British Columbia

Body of missing senior found near Lynn Canyon

The body of a 76-year-old senior who wandered away from her North Vancouver care home was found near the Lynn Canyon Suspension Bridge on Sunday afternoon.

Joan Warren went missing from care home on Friday afternoon

Questions follow senior's death

9 years ago
Duration 2:33
Joan Warren died after disappearing from her care facility

The body of a 76-year-old senior who wandered away from her North Vancouver care home was found near the Lynn Canyon Suspension Bridge on Sunday afternoon.

RCMP confirm Joan Warren's body was found about 3:30 p.m. PT by a hiker. Initial indications are that she died of hypothermia in the subzero weather.

"This brings a very sad and ill-fated ending to the many hours of exhaustive searching by numerous citizens, volunteers, Search and Rescue staff and police," said a statement issued by Cpl. Richard De Jong of the North Vancouver RCMP. 

"This is a tragic outcome, with the North Vancouver RCMP extending their sincere condolences and sympathy to the family and friends of Joan Warren."

Security questions

RCMP and North Shore Rescue had been searching for Warren since she left her seniors' residence in the 900 block of Lynn Valley Road in North Vancouver at 9 a.m. PT Friday morning.

On Sunday afternoon before her body was found, officials called off the search, although Warren's family and members of the community continued to look for her.

Warren was staying in a secure section of Sunrise Senior Living of Lynn Valley, a private care facility "whose members are experts in relationship-based Alzheimer’s and memory care" according to the centre's website.

Warren's family told CBC News her mother was supposed to be wearing a bracelet that should have prevented her from exiting the facility.

When asked about security in their facilities, Jeff Slichta, senior vice-president of operations for Sunrise Senior Living's Western Division, said there are alarmed doors and designated care managers who are there to keep residents from wandering away.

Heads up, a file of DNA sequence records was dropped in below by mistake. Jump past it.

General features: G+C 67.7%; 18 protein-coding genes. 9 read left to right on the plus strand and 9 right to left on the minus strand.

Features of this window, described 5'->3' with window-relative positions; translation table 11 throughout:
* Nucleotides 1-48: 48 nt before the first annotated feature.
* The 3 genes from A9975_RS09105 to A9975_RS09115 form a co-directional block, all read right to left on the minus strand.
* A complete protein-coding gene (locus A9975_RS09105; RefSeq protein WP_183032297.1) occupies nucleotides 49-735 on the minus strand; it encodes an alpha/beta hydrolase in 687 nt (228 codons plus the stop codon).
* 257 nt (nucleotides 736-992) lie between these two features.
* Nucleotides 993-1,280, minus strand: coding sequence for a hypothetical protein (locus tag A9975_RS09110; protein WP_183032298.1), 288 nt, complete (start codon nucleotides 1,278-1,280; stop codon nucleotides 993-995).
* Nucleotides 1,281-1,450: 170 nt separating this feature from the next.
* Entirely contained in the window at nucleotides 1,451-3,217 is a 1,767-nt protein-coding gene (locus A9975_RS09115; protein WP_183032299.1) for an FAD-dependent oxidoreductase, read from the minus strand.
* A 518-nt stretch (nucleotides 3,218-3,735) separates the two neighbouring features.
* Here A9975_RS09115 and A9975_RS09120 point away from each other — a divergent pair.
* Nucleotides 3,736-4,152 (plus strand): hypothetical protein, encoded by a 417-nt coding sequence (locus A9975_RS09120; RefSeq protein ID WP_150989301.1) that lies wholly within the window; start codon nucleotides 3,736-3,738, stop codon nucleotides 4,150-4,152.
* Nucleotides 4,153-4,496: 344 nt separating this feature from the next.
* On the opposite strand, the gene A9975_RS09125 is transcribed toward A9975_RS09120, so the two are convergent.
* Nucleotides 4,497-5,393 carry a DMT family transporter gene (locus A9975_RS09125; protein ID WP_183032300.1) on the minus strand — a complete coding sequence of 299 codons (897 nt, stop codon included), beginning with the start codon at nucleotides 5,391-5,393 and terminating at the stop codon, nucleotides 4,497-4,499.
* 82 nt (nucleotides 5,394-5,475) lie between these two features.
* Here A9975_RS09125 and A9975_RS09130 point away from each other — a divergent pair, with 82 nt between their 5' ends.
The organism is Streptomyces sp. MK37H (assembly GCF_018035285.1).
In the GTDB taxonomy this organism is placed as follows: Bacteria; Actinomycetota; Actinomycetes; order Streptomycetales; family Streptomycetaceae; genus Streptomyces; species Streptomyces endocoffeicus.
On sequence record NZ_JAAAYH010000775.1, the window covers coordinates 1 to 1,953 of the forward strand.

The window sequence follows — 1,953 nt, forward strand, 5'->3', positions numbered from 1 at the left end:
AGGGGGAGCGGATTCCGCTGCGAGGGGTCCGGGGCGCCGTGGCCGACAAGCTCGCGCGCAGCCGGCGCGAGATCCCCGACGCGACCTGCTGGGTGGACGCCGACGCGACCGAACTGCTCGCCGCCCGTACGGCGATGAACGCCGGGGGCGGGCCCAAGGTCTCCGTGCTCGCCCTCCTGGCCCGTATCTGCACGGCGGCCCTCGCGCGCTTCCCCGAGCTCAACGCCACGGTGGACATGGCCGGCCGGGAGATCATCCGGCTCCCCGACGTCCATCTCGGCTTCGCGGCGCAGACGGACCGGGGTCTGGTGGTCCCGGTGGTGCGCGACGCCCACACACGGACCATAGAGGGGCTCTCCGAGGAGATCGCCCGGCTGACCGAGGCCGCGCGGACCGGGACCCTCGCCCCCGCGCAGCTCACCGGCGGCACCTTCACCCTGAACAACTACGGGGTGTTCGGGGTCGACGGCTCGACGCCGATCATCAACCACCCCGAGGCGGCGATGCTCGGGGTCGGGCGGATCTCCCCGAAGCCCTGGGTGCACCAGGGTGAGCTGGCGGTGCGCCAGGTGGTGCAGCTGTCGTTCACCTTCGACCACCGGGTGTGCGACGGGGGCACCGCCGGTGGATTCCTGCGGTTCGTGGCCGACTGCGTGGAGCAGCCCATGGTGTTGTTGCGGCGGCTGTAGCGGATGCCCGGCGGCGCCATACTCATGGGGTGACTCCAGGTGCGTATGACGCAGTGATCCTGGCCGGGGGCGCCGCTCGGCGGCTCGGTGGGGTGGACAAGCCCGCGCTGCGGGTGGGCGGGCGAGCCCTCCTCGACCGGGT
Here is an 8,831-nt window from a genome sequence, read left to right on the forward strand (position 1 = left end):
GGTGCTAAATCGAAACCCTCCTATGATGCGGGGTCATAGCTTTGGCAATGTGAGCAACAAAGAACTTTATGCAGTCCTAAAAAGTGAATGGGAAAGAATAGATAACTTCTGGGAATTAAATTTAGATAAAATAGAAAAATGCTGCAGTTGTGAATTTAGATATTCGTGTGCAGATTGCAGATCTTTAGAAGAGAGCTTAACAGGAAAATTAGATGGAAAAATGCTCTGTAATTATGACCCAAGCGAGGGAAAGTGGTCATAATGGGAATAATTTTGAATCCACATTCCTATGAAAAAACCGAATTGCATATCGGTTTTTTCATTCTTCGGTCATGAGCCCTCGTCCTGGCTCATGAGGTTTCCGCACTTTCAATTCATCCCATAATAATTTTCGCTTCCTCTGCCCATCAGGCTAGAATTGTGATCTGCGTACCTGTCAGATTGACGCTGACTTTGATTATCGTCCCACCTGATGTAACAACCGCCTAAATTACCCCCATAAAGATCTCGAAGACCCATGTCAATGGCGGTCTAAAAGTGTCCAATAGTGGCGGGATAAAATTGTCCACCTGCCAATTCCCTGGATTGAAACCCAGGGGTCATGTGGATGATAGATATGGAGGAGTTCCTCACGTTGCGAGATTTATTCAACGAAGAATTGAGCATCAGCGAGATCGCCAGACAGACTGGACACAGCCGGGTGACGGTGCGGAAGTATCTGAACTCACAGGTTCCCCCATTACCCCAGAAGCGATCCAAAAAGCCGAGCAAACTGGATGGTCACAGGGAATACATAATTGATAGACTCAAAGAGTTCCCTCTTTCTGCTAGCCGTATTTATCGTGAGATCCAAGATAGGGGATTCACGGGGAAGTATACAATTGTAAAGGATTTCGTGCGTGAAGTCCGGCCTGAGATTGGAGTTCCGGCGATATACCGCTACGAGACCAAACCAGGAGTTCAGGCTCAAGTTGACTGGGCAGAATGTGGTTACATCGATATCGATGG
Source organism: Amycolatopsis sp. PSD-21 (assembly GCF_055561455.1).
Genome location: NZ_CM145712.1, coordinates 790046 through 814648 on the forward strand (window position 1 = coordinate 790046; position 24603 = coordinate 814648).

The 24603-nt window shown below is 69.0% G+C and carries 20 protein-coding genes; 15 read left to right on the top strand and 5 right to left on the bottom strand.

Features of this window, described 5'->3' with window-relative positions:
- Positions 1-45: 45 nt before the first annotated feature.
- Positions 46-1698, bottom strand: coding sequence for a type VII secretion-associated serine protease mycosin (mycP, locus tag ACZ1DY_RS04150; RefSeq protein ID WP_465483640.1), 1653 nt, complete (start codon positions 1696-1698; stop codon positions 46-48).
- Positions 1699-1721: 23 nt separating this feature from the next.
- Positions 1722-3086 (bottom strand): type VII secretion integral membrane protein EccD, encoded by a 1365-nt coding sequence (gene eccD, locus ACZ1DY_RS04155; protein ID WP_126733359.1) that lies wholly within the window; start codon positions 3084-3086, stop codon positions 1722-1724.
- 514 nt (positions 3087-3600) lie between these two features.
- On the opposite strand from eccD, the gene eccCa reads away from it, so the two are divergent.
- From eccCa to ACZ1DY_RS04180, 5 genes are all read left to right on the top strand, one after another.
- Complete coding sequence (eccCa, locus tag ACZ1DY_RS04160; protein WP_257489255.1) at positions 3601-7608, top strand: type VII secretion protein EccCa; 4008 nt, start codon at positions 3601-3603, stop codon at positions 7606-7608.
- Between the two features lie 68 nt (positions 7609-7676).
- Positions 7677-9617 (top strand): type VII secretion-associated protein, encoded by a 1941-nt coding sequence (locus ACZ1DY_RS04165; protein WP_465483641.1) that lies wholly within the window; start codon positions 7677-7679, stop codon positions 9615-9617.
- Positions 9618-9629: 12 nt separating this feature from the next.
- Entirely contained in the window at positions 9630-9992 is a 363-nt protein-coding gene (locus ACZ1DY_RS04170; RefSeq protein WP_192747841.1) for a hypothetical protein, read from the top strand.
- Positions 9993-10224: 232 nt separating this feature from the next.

But when asked what could have gone wrong in Warren's case, Slichta refused to comment.

Previous case

This latest incident comes two years after the death of another Sunrise resident, 88-year-old Eldon Mooney, whose family was told he died peacefully in his sleep at the same care home in Lynn Valley.

But a video camera his daughter had placed in the room showed Mooney choking to death while being fed by a caregiver.

This led the coroner to file a damning report on practices at the facility and reportedly caused Sunrise to change some of its practices.

The 2011 case also led to calls for a seniors advocate, a position which was officially created in Feb. 2013, the first of its kind in Canada. However, a seniors advocate has still not been appointed.

On Nov. 19, this year, the government did move forward with the plan, launching an open competition to recruit someone for the role. The competition will close on Dec. 13.

B.C. Health Minister Terry Lake said he would look at the Joan Warren case to see if changes should be made to better protect elderly patients.

"We do have legislation, the Community Care and Assisted Living Act, which has regulations around the monitoring of people who require it. So we'll certainly look to the investigation by the coroner's office, the medical health officer and Vancouver Coastal Health to see what exactly went wrong and anything we can do to improve the situation."


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